“The right-wing Jews of the world really are uncomfortable with their words being presented back to them so plainly,” say Lubchansky, who is also an associate editor at The Nib, an online daily comics publication.
“People like the Alan Dershowitzs, the Netanyahus, the AIPACS of the world. These are people and organisations that have completely lost touch with the modern Jewish identity. They think the Diaspora has failed or they see Israel as having a moral right to keep millions of people in open-air prisons.”
Diaspora Boy is a meditation in self-correction. Valley’s anguish is palpable and piercing
And Valley's 2017 anthology - aptly named Disapora Boy: Comics On Crisis In America and Israel - is precisely that: a deep dive into the Jewish-American subconscious. The book is a collection of some of his best (and most brutal) work since around 2008.
I read and re-read his comics like a man possessed. To me Diaspora Boy is a meditation in self-correction. Valley’s anguish is palpable and piercing.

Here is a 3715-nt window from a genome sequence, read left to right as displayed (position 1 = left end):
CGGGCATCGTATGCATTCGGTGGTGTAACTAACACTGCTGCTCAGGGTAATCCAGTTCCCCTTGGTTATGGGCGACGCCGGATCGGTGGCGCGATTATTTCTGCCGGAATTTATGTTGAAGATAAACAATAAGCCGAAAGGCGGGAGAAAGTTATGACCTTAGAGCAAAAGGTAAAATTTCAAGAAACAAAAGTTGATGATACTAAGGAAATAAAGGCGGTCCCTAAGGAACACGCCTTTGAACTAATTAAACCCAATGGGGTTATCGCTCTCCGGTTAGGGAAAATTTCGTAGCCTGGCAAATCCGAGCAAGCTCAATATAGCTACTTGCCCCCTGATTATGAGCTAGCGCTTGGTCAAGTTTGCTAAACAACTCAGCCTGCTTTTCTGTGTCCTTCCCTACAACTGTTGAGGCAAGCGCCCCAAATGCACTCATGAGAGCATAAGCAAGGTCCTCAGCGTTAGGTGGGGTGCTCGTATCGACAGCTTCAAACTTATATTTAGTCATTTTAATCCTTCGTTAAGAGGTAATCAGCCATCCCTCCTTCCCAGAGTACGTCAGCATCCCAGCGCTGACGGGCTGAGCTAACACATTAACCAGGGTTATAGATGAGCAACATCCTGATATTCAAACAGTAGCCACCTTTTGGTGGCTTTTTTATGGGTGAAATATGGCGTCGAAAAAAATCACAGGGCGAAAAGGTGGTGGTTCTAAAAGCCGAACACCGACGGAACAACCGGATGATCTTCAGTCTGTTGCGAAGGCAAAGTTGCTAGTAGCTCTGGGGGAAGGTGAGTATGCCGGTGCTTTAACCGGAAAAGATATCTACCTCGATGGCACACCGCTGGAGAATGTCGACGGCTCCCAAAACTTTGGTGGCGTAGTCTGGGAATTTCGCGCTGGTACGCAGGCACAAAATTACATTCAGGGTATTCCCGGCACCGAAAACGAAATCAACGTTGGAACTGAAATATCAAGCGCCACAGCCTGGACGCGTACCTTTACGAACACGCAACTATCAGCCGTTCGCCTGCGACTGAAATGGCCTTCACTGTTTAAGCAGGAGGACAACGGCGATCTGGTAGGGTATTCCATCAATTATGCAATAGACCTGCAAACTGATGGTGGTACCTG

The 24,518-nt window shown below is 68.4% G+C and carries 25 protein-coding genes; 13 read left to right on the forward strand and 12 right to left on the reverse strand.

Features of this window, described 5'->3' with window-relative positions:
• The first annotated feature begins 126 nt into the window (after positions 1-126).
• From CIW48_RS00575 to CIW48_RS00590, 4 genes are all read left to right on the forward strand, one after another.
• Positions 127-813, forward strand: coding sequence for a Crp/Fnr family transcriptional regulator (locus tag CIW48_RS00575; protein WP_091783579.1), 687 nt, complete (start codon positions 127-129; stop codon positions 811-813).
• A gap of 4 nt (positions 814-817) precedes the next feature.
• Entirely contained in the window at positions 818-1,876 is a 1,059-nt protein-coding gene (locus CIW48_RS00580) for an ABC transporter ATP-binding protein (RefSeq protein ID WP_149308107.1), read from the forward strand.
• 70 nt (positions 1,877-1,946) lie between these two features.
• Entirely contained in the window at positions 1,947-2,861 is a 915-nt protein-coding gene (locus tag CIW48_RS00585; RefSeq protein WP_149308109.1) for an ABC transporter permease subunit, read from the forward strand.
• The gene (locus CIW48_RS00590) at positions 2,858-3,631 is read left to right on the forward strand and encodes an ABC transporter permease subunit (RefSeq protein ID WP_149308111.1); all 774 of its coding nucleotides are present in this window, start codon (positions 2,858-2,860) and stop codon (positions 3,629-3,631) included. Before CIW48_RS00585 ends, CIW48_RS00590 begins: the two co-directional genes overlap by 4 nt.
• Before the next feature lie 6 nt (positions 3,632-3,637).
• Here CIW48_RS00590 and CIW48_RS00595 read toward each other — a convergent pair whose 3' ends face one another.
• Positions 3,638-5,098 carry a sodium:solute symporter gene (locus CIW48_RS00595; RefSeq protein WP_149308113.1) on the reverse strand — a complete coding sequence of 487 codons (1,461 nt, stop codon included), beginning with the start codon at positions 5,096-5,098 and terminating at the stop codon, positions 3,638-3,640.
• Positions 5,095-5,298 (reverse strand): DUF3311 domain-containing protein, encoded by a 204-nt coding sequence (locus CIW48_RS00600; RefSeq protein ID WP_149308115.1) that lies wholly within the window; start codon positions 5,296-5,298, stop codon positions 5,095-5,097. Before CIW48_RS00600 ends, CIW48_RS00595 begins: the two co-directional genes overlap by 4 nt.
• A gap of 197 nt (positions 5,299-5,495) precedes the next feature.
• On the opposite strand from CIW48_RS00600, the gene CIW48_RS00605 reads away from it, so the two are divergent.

He says that a lot of his work draws on the self-depreciative tradition of Yiddish satire. He also says he was influenced by a shrill of other factors: a reverent and religious rabbi father, a rebellious secular mother and a deluge of MAD magazines. For an artist willing to burn it all down, he sure is very considerate about tradition.
His artworks scream, torment and cry. Each canvas carries a sickly stench of political claptrap. If Will Elder and Harvey Kurtzman took Yiddish satire mainstream, then Valley has taken the composite aesthetic of MAD and dared to shove it back at his own. It simmers.
“There is something very Jewish about his criticism,” Lubchansky says. “And I do appreciate the grotesque nature of it. We live in a grotesque time, after all.”
“His art feels very singular to me. Morally, Eli has a very clear idea of the world and which side Jews are meant to stand on,” Lubchansky adds.
Voice of a generation
Valley seems genuinely stirred when I tell him how some of his fans described his work to me.
Yonit Friedman, an organiser from IfNotNow, the youth initiative that calls for the end of US support for Israel’s occupation, tells me that Valley’s work has become the voice of a generation of young American Jews - angry and betrayed by their institutions. His work is a type of catharsis, she says.